When Dan Leach was named to the Equal Employment Opportunity Commission five years ago, the agency had 150 pending cases in which people claimed they were vampires and were suffering discrimination because they were born in Transylvania.
"No kidding. I'm serious," said Leach in an interview at the law firm he recently joined after stepping down as commission vice chairman. Some of the staff who handled these charges, he recalled angrily, were so mindless and overzealous that instead of immediately tossing the charges out, they let them get as far as preliminary examinations.
"We threw that out and stopped that kind of frivolous waste of time," said Leach.
But he said it is a good example of the willingness to believe any charge that characterized some of the early "hair shirt" affirmative action enforcement efforts by a number of federal, state and local agencies.
Leach said that in the early days of affirmative action, there were too many automatic findings of discrimination regardless of the facts of a particular case, too many field agents who refused to accept justified employer tests of skill or competence, too much mindless quota-setting and insistence that the proportion of blacks on a company's employment rolls match the total number of blacks in the local labor force, regardless of how many of them actually had the skills needed to do the job.
These things weren't the rule, argued Leach, who was counsel to the Senate Democratic Policy Committee for 10 years before President Ford appointed him to the EEOC. But they were common enough to damage the concept of affirmative action and lead to the reaction against it now taking place.
And that is a shame, Leach said, because properly applied and administered, the principles of affirmative action are actually no great burden for any company to comply with.
The basic rule is rather simple, said Leach. The number of minority members in any company's work force should be roughly proportional to the number of minority persons in the overall local labor force who have the requisite skills genuinely needed for the job.
If only a tiny number of blacks in an area have the skills, then the employer can't be expected to have a huge number working for him. But if the employer is using some exaggerated skill requirement or test, far in excess of what is really needed for the job, then the law can force him to drop it and use a more reasonable one and to set goals for hiring more qualified minority members.
Leach said that agencies and courts are focusing more and more on the question of whether there are qualified minority workers. Employers will not be punished for having few minority employes if they can show that the skills and qualities they demand are, in fact, reasonably relevant to the job, and that the minority labor pool with those skills is very small.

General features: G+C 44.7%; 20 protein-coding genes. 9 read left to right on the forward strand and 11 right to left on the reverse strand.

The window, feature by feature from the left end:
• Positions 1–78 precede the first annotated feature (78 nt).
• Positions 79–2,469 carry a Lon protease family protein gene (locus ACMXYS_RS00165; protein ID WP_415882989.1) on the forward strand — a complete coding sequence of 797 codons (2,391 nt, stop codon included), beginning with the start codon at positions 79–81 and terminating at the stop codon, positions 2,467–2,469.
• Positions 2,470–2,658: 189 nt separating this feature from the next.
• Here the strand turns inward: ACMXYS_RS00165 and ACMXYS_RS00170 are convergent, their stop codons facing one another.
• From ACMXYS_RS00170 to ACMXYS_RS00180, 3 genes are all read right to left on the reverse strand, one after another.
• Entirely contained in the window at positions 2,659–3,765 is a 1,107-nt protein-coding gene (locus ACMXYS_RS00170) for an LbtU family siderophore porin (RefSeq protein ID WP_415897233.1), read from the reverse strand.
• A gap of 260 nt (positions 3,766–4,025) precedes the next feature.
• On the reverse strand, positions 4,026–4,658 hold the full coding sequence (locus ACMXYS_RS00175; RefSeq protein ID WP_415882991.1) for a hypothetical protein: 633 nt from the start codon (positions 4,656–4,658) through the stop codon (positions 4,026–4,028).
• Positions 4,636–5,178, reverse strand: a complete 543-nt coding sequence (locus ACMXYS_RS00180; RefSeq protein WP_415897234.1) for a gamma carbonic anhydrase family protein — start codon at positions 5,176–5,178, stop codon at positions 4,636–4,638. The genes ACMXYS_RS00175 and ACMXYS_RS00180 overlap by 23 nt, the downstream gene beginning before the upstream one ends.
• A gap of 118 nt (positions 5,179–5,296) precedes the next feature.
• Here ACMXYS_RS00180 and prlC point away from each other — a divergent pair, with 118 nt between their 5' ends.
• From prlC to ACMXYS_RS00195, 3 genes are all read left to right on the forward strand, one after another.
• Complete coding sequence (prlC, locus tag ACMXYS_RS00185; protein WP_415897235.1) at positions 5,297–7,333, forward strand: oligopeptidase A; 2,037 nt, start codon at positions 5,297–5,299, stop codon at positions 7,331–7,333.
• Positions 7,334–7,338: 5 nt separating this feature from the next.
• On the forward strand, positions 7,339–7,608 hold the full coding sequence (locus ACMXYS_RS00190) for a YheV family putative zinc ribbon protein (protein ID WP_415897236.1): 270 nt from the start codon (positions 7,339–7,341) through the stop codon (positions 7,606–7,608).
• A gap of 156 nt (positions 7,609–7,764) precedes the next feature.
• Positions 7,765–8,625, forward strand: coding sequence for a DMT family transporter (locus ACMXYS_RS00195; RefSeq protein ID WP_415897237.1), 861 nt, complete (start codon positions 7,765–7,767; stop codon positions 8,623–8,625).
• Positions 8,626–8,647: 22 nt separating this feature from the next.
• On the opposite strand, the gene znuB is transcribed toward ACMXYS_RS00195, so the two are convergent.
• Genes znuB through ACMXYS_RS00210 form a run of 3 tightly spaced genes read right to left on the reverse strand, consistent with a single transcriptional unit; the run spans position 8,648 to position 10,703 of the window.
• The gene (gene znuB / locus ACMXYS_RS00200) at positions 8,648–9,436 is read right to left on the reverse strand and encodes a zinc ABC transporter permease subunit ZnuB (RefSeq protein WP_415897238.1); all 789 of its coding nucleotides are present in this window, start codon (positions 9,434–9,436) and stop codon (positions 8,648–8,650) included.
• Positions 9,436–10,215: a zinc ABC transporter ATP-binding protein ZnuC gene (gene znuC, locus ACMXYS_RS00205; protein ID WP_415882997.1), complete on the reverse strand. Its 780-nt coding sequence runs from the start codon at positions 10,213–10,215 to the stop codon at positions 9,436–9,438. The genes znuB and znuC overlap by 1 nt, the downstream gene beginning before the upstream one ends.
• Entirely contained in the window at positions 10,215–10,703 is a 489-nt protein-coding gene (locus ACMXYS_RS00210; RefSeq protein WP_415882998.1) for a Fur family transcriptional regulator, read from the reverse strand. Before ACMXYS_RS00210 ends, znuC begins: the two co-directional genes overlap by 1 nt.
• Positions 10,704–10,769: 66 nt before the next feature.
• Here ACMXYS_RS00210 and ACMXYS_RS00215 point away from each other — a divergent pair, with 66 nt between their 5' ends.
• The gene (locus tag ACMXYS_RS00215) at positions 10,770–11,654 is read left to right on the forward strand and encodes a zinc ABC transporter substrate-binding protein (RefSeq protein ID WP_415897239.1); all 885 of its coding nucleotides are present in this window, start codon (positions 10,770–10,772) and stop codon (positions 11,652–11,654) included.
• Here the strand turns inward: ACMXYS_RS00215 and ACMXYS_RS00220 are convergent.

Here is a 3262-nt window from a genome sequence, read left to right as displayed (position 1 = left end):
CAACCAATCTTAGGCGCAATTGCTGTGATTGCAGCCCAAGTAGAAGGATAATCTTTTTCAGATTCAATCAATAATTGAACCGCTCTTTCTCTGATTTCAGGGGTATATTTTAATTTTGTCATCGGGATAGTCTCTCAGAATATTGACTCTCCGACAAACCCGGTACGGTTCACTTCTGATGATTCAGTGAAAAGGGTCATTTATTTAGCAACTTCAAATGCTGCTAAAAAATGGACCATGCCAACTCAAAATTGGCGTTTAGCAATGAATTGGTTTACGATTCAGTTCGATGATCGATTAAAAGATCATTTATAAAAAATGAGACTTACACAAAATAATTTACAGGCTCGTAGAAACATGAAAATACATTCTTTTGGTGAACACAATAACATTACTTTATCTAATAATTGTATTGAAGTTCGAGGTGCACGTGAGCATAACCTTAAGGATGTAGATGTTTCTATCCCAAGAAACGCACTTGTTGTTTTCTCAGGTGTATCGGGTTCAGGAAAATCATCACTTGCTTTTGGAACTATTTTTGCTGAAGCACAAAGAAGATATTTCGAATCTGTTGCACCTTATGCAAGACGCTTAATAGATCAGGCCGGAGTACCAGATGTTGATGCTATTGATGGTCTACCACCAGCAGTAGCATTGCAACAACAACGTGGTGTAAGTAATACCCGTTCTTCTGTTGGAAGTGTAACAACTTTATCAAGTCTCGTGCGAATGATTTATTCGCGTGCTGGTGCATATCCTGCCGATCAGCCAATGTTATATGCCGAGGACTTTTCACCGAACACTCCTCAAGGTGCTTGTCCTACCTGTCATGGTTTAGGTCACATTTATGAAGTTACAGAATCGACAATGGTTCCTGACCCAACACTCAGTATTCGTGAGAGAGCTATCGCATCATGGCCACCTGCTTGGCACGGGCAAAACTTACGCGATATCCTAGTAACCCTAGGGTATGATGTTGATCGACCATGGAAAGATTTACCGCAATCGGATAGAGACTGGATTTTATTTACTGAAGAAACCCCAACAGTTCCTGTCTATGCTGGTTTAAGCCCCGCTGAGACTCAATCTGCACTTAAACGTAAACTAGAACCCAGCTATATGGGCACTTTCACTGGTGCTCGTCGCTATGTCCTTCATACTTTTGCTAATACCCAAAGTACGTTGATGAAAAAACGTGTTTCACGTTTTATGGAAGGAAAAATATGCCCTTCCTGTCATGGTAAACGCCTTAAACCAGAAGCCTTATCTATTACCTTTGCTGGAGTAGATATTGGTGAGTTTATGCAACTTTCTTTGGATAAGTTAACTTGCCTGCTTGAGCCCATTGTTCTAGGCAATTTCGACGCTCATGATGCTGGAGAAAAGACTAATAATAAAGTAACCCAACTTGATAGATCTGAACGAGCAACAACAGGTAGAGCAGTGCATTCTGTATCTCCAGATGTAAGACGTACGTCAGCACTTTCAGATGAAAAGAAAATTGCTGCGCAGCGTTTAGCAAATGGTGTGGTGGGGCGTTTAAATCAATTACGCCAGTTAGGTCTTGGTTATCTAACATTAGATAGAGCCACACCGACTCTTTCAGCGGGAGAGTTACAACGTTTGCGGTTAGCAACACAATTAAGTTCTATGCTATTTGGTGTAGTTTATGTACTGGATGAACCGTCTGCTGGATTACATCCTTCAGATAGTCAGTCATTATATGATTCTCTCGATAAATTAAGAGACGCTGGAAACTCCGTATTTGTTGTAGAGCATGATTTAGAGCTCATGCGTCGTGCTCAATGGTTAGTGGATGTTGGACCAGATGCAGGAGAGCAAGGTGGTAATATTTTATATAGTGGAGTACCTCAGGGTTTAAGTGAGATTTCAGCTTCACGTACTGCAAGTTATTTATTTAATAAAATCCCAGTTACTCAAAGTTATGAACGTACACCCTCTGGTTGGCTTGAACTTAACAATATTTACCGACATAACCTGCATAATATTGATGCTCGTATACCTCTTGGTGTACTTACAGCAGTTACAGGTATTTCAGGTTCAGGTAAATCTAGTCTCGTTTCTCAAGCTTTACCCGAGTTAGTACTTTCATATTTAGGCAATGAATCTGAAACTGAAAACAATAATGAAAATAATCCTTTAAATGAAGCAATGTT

Of course, he said, the skills really have to be job-related. "If you're asking people to turn widgets, are you demanding a college degree? There was a company in Oklahoma, and for hiring truck drivers, it was requiring them to read Shakespeare aloud, to prove they could read highway signs. Is that reasonable?"
On the other hand, he said, if you were looking for nuclear physicists, you couldn't just use the proportion of blacks in the labor force to decide whether your company's work force has a reasonable proportion of blacks. The base you'd use would be the proportion of black nuclear physicists in the local labor force.
Leach concedes that in practice this simple theory can turn up problems. Overzealous enforcers anxious to build up minority employment rapidly can simply refuse to concede that virtually any skill or qualification is really necessary to be able to perform the jobs in question.
But he says that even the much-criticized EEOC found 75 percent of the tests submitted for review were valid even though they had an adverse impact on minority hiring.
For managers of businesses, for example, it found various types of problem-solving and crisis-meeting simulations valid. It found personality tests and "traits" tests valid for hiring of law officers and salesmen, math tests relevant and fair for jobs clearly requiring such skills.
"Don't get me wrong, I'm no zealot and I know what the abuses have been," said Leach. "But properly understood and carried out, affirmative action is reasonable and defensible."
As for the vampires, before throwing their complaints off the docket, Leach recalls, he told the staffers that instead of processing them, maybe they should "buy 150 stakes and drive them through their hearts."